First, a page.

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Amid the television extravaganza of the Sochi Olympics, I had a chance to visit last week with a Russian whistleblower named Sergey Kolesnikov. Back in 2010, he had revealed what he claimed was a network of corruption that included a billion-dollar palace on the Black Sea allegedly built by wealthy businessmen for Vladimir Putin.
As with the athletes who are taking great risks in Sochi, the wonder with Kolesnikov is that despite the dangers, he's still on his feet. He hasn't been back to Russia since he made his allegations about Putin, in a December 2010 interview with me and a simultaneous open letter to then-President Dmitry Medvedev. He offered documents and photographs to support his tale of the wildly ornate Italian-style villa, supposedly built by cronies so that Putin could entertain VIPs in the run-up to the Olympics.
Kolesnikov's account was one of the first detailed inside exposes of the billionaires' club surrounding President Putin, and his allegations were later explored by The New York Times, the Financial Times and other publications. Putin's spokesman has repeatedly denied any wrongdoing, characterizing the charges as "nonsense" and "nothing but absurd."
Kolesnikov says he's as enthralled by the Olympics as anyone else. "It's a beautiful show of free competition among athletes, which millions love to watch," he says. But he contends that because of insider deals and gross overspending in Sochi, "once the athletic part is over, many questions will be unanswered" for Russian taxpayers who are left with the bills.
Russians are famous for their stoicism and determination to prevail. Usually we associate those qualities with Russian athletes, or determined soldiers on the battlefield. Kolesnikov reminds me that this stubborn attachment to a cause is true for Russia's democratic opposition, too. The Putin regime has tried ferociously to suppress dissent, but the anti-corruption protesters and human-rights activists keep on coming. Their bravery is a reminder that democratic activism isn't a sprint, it's a marathon.
This feisty determination is epitomized by a young anti-corruption activist named Alexei Navalny. He famously called Putin's United Russia coalition "the party of crooks and thieves," and castigated him during Russia's 2011 parliamentary elections and 2012 presidential race. He was arrested and convicted on criminal charges in 2013, but was freed by a nervous Putin government the day after he was sentenced. He said last April that he planned to run for president himself on a promise "not to lie and not to steal."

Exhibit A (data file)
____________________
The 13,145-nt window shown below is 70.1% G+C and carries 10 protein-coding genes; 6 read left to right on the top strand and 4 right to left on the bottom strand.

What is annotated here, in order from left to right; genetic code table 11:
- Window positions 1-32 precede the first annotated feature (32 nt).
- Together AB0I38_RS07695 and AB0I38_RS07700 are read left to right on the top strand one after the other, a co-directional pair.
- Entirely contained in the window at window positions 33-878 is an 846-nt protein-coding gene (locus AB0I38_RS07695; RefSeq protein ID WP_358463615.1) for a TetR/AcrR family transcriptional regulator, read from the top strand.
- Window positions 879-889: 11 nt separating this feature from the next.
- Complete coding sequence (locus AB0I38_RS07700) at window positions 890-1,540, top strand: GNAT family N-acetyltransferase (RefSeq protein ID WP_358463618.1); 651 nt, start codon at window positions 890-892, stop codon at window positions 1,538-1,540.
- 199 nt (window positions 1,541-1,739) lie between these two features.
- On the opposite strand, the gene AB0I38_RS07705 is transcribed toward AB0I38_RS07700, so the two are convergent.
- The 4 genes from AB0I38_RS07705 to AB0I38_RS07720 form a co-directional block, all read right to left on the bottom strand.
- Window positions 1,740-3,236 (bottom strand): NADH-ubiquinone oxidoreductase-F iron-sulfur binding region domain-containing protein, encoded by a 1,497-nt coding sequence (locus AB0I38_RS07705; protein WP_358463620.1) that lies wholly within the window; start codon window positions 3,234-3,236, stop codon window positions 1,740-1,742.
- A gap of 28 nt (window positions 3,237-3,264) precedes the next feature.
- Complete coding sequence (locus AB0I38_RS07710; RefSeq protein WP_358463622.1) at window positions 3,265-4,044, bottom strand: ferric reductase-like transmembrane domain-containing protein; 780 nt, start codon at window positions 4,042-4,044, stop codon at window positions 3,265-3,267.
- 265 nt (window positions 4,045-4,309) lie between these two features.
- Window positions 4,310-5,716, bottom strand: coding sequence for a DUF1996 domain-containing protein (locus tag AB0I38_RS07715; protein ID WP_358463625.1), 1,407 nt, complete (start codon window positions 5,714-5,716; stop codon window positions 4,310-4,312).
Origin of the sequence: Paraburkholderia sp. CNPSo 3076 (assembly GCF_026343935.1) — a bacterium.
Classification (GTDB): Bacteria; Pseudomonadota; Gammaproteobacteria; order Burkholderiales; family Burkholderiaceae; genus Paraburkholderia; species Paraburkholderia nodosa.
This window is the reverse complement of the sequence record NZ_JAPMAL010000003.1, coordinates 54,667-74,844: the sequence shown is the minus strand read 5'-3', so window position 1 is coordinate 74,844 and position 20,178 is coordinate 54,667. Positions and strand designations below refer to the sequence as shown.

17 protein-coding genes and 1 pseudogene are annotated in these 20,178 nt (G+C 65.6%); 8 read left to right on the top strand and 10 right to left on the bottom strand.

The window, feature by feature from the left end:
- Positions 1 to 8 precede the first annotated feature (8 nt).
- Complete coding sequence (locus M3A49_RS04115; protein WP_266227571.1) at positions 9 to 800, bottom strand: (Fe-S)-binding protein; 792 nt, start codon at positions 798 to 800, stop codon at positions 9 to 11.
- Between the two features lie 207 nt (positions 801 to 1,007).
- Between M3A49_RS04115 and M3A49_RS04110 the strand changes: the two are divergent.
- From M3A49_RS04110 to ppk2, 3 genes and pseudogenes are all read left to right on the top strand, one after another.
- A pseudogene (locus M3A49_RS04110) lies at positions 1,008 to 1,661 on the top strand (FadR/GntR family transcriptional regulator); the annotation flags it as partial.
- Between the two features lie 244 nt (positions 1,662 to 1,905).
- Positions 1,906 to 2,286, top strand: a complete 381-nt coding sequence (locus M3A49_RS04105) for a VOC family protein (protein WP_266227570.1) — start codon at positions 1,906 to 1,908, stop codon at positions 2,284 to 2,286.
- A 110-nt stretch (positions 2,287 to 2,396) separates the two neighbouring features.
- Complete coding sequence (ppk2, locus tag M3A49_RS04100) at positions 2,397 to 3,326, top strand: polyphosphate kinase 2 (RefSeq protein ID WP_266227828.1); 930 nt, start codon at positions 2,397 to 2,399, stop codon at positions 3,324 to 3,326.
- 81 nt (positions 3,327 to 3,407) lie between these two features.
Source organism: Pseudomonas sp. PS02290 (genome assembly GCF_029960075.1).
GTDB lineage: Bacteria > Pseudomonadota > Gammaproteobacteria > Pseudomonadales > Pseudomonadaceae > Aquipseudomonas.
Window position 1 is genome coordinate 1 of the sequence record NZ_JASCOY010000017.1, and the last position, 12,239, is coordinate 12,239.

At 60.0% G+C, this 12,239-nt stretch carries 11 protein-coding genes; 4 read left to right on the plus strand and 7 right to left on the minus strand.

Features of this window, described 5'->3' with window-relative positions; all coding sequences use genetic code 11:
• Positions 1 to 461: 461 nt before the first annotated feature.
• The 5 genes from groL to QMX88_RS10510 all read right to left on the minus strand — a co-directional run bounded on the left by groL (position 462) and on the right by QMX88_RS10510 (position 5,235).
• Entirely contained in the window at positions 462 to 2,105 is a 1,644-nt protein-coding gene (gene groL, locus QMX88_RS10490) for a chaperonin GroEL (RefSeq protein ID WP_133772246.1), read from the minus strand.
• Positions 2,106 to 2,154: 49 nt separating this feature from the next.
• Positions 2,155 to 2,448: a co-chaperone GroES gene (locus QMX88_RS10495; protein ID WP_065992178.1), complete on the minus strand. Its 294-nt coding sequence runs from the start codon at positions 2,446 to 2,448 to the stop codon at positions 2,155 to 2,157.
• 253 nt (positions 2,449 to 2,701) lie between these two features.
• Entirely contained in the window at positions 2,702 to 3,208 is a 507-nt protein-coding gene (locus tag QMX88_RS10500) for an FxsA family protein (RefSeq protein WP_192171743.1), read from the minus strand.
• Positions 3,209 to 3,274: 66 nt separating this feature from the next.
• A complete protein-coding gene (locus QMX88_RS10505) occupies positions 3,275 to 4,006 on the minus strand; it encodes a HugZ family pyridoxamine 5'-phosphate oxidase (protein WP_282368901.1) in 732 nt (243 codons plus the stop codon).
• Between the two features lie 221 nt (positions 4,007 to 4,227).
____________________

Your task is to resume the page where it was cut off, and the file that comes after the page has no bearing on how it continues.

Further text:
In this Olympic season, Navalny's Anti-Corruption Foundation has posted a funny assault on the Putin crowd on its website, sochi.fbk.info. Under the rubric, "Champions of the corruption race," it awards sarcastic medals to Putin insiders in such categories as "Classic Embezzlement," "Verbal Freestyle," "Pairs' Contracting" and "Skating the Figures." One Putin business chum is scored for receiving contracts for 30 Olympic projects; another is tagged for overseeing a boondoggle that spent $7 billion on a road-and-rail link that covered 30 miles.
Putin himself is lambasted on Navalny's site for having claimed, less than a year ago, that the Olympics would cost just $6.5 billion, which was less than earlier estimates. "The main issue is to be sure nobody steals anything," Putin said at the time. That must bring a smile today to many Russian lips. Total spending is estimated at $51 billion, making Sochi more than seven times as costly as the previous winter games in Vancouver.
The power of activists such as Navalny is that they appear to be fearless. They continue advancing despite intimidation, arrest and even imprisonment. We've seen a similar spirit on the streets of Kiev in Ukraine this winter. No wonder the Russians are worried. Once such a democratic movement gains momentum, it isn't deterred by threats; indeed, it seems almost to thrive on them.
Kolesnikov told me last week that after he made his allegations in December 2010, a Russian insider warned him, "Traitors don't live long." He says that he responded by asking how long those who betrayed the interests of Russia would live. As I wrote after our first meeting, "Kolesnikov is one of those brave souls a journalist meets occasionally, who decides to expose what he sees as wrongdoing, regardless of the personal risks."
The Olympic season is a time to celebrate courage and determination. Looking at that spirit in today's Russia, on the ice rink or off, I am reminded just how tough and unflinching the country's people can be when they are committed to a cause.